Wednesday, October 12, 2016

The Time Agency by Aaron Frale

The Time Agency by Aaron FraleTime Agency by Aaron Frale

Genres: Science Fiction
Published by CreateSpace Independent Publishing Platform on August 24, 2016
Pages: 194

Purchase: Amazon

Fugitive 07760 woke to a busy city street. His memory was blank. A well-dressed man approached him. He left a locked briefcase at 07760's feet. An agent named Nanette tracked 07760. Her agency had been following the anomalous man through time. But the case was different than all the rest. Her well-dressed protégé had given the fugitive the briefcase. A fellow time agent getting involved was cause for panic. 07760's memory came back slowly as the technology in his body began to regenerate his neural pathways. Fragments of a past bubbled to his conscience. He wasn't sure if it was worth reliving. There was a blond woman from years ago, and she disappeared because she was curious and asked too many questions. 07760 would not disappear quietly in the night. He needed a plan, but there's no time to think with the time agents hot on his heels

I have always been a fan of time travel stories.  I have stopped listening to experts when they say time travel cannot be done.  After all, how can there be time travel experts if there can be no time travel (some kind of conspiracy maybe?). I also like stories that weave a web of mystery.  So, when I saw this book it seemed to fit some of my favorite categories.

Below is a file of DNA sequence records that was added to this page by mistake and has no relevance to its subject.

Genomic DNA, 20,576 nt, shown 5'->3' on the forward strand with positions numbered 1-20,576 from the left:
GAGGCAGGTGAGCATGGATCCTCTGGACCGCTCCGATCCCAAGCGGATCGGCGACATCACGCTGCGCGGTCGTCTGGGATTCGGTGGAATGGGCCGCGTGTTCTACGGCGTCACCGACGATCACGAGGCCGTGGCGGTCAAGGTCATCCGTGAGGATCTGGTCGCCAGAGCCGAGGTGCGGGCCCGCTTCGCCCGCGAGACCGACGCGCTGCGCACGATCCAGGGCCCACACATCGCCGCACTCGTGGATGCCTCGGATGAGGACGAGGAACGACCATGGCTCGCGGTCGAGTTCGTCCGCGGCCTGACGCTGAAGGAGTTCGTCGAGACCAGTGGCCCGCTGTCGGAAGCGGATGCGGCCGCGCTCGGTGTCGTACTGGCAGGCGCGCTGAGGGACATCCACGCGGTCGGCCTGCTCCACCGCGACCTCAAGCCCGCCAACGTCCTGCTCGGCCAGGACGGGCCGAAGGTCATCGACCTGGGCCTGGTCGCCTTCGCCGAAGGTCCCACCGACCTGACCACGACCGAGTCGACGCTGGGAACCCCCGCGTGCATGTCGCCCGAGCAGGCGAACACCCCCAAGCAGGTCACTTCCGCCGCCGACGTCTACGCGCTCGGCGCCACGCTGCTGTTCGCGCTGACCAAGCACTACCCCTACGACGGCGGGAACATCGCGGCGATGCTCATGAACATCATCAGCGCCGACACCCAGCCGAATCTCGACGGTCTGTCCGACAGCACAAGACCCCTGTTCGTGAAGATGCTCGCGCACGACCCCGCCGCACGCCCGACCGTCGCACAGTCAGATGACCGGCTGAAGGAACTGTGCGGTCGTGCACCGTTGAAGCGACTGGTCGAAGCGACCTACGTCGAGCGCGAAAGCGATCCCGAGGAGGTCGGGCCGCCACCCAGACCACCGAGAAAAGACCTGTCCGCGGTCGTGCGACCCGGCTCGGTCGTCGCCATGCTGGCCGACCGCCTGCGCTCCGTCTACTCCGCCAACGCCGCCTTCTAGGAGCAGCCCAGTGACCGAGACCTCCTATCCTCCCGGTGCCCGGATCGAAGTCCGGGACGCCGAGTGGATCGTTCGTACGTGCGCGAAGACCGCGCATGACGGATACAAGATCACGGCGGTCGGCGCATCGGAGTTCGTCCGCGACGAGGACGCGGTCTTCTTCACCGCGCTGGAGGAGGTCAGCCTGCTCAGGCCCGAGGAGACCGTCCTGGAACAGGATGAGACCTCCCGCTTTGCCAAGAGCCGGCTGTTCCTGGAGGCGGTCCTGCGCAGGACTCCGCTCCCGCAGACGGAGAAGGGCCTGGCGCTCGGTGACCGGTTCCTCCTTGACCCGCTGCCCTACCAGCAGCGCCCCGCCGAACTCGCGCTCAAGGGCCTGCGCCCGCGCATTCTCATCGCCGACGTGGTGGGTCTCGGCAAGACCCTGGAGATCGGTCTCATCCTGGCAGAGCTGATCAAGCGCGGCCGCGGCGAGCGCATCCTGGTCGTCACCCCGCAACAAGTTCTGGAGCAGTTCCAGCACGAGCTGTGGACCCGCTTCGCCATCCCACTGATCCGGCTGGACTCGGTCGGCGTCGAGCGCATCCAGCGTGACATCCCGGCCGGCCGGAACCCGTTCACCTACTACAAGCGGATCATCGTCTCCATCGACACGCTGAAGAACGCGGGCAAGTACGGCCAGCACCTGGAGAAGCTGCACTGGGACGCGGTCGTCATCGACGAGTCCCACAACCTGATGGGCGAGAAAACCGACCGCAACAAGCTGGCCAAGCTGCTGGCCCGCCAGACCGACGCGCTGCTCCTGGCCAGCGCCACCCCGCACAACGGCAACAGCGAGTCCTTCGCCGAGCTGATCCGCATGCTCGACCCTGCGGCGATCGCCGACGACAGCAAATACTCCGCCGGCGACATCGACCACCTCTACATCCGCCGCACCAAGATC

We start off the story with a deep mystery.  It is the main character only we do not know who, where or even when he is.  It is an interesting variation on teaching a new world through a new inhabitant or student.  Here we have somebody well versed in its intricacies only, he can’t remember what they are.  The problem comes in the narration.  I’m not averse to the more experimental but, I believe the experiment failed somewhat here.  The book used not only two different POVs, it used two different perspectives.  Perspective shifts from third to first person every time the POV shifts back to the main character.  The reader has to be especially watchful for changes in voice to pick up on this change.  It does highlight the unreliability of the main character as narrator but, I still believe it could have been done a bit more elegantly by sticking to one perspective.  It would have made for a longer story but, if it is a good one, who would mind.

Character development is another tricky aspect with this one.  In this case, it isn’t a bad thing.  The main character is in constant flux because he is constantly reevaluating himself and his own motivations as much as everybody else around him if not more so.  It can be one part maddening to two parts exciting depending which part of the book you are in.

I am a big Doctor Who fan (Whovian if you please) and can withstand the mental stresses, strains and leaps required to really get into any time travel story.  With that said, this book wore me out with its whiplash changes in time, scenery and perspective.  Oddly, it took a bit too much time to straighten some of it out in my head for me to really enjoy it.  The language and violence land this one firmly in the PG13 rating.

 

 

Robert
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Robert is a husband, dad, electronics technician, and National Novel Writing Month winner. He is an avid fan of science fiction, fantasy, and paranormal (fiction or non-fiction) in books, movies or TV.

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